Rare Human Infection Diagnosed in Suffolk County
Case likely isolated
ALBANY, N.Y, HAUPPAUGE, N.Y. (June 23, 2011) - State and local health officials have confirmed a case of hantavirus pulmonary syndrome (HPS) in Suffolk County, and are advising people to take precautions to prevent potential infection from this rare, but potentially serious virus, which is found in mice and other rodents.
The State Department of Health, Suffolk County Health Department and federal Centers for Disease Control and Prevention (CDC) are investigating the incident, but at this time, it appears to be an isolated case.
HPS is an infection of the lungs caused by several different hantaviruses, a microbe that may be present in the urine, droppings or saliva of infected rodents. Humans can become infected if they inhale microscopic particles from the droppings or urine of infected rodents. There are no known cases of human-to-human transmission of hantavirus, and pets and insects are not believed to have a role in transmission.
Cases of hantavirus have been rare and sporadic since the first human hantavirus infections were diagnosed in the southwest U.S. in 1993, but they can cause serious illness and could potentially be fatal. To date, CDC has confirmed six cases nationwide in 2011. There were 20 confirmed cases nationwide in 2010 and 20 in 2009, predominantly in the western U.S.
Since 1995, there have been two cases of HPS in New York State, including the patient most recently identified in Suffolk County. Both patients died from the disease. In the mid-1990s, two other cases of HPS were found in residents of other states who had potential exposure in New York.
Symptoms of HPS include high fever, muscle aches, coughing, and headache, which may appear between one and five weeks after exposure to the virus. Respiratory problems can worsen after several days, and the lungs may fill up with fluids, potentially causing respiratory failure or shock.
- The best way to prevent exposure to hantavirus is to avoid contact with rodent dropping or urine.
- Take steps to prevent rodent infestation of the home, including contacting an exterminator about rodent removal and control. Suffolk County resident who have questions about rodent infestation should call the Suffolk County Department of Health Services at 631-852-5900 (Mon.- Fri., 8:30 a.m.- 4:30 p.m.). Additional information about infestation is also available from the CDC at http://www.cdc.gov/rodents/.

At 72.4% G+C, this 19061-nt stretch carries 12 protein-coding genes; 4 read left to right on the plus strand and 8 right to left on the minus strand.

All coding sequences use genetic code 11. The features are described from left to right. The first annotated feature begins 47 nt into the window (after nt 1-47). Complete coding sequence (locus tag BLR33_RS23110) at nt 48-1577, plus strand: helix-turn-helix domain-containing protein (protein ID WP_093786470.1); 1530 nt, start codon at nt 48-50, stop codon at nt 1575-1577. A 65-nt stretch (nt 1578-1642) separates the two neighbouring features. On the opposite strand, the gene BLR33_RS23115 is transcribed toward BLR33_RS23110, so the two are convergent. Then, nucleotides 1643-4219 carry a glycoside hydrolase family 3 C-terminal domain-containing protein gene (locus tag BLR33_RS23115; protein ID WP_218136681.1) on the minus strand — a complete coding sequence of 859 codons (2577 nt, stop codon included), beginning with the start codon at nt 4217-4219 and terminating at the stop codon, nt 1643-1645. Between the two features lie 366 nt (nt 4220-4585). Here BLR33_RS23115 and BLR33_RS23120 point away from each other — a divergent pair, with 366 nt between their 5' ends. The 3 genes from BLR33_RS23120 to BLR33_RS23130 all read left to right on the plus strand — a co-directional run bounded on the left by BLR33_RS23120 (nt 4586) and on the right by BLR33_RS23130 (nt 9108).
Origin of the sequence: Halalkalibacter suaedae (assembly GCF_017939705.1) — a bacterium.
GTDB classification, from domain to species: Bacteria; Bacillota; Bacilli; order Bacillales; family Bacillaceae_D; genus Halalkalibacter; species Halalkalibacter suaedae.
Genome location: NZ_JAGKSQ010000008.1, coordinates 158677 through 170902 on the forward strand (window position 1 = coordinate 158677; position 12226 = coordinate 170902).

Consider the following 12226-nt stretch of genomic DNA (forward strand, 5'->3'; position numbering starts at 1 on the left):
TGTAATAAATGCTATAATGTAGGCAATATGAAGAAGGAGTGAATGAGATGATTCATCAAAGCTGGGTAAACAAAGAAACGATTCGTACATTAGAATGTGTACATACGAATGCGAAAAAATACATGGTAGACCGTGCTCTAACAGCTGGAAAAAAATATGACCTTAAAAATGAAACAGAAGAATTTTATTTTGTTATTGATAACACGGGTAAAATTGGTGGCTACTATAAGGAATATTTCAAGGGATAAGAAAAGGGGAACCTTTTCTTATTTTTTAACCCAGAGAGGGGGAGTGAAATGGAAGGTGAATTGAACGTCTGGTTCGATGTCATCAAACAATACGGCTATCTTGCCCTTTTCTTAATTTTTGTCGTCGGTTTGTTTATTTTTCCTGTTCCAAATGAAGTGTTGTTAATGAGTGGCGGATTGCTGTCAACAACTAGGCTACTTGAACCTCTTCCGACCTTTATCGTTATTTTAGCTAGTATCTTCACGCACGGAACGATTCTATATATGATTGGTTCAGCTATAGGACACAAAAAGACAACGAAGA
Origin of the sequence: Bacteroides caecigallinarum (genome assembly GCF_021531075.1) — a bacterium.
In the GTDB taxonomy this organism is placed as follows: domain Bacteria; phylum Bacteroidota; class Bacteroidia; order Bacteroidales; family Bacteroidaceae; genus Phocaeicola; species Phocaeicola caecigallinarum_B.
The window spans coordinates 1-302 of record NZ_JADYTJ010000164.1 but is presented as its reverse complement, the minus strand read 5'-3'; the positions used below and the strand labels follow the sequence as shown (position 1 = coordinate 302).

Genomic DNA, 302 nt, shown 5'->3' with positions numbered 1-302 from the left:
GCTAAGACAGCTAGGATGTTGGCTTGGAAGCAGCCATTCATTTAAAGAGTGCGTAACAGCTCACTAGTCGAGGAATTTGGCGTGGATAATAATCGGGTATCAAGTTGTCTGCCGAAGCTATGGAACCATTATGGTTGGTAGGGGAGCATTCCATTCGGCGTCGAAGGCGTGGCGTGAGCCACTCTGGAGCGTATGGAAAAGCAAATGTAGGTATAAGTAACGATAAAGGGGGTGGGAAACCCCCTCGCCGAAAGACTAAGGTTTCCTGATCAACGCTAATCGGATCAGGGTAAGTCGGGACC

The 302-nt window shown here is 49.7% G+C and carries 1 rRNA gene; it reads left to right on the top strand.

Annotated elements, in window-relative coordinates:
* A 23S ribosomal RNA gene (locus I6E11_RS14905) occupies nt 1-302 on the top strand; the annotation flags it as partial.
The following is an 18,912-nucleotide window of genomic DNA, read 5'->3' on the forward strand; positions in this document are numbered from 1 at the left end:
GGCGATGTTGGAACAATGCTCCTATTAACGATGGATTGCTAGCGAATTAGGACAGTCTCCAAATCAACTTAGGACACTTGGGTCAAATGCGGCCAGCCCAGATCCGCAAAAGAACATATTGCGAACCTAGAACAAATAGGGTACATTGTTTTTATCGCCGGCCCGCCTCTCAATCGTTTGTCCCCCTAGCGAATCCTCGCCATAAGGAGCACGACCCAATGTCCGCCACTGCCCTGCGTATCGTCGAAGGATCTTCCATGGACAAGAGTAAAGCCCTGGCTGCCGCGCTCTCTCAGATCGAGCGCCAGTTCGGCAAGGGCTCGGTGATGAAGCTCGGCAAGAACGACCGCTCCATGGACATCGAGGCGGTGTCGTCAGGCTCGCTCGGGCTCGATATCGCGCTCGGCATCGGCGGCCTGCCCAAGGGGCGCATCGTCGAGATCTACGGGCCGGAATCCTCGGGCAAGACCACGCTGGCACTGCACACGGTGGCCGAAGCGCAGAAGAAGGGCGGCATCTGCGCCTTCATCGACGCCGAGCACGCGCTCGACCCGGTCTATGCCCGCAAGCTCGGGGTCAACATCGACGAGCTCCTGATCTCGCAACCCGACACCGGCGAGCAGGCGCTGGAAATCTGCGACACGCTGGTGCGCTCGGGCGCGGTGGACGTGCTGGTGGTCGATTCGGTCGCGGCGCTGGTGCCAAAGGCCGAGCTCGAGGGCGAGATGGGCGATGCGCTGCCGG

- If using snap traps to eliminate rodents, set these traps in an empty container such as a milk carton lying on its side or a newspaper, to prevent contact with potentially infected materials. A used trap and the container or newspaper, as well as the rodent, should be thoroughly wet down with a household disinfectant solution (detergent, plus 1 ½ cups of bleach per gallon of water) and placed in a double plastic bag for disposal. After disposal, wash hands with soap and water. Snap traps are preferable to the use of glue traps or poison.
- Rodent-proof measures are highly recommended, including elimination of improperly stored food and other potential rodent food sources, sealing of cracks and small openings that provide a passageway for rodents to enter a home; clearing of brush from the foundation of the home; and sealed storage of rubbish.
If large amounts of rodent droppings are found in a home, the dwelling should be aired out before re-entering that area of the home. Debris should be wet down with a household disinfectant solution (detergent, plus 1 ½ cups of bleach per gallon of water) to reduce airborne dust. An old spray bottle with a fine mist is recommended to apply the solution. While wearing gloves, any debris should be wiped down and placed in a double plastic bag for disposal, along with paper towels and other cleanup materials. Do not use a vacuum cleaner or broom to clean up the droppings. Gloves, a dust mask, long-sleeved clothing and protective eyewear are also recommended to prevent exposure. Always wash hands with soap and water once the cleanup is complete.
People who are ill should consult their health care provider immediately. Inform the provider if you think you have come in contact with rodent droppings or urine. In addition, Suffolk County residents who would like health information should call the county Department of Health Services at 631-853-3055 (Mon.- Fri., 8:30 a.m.- 4:30 p.m.).
For additional information on hantavirus prevention, visit the CDC web site at: http://www.cdc.gov/hantavirus/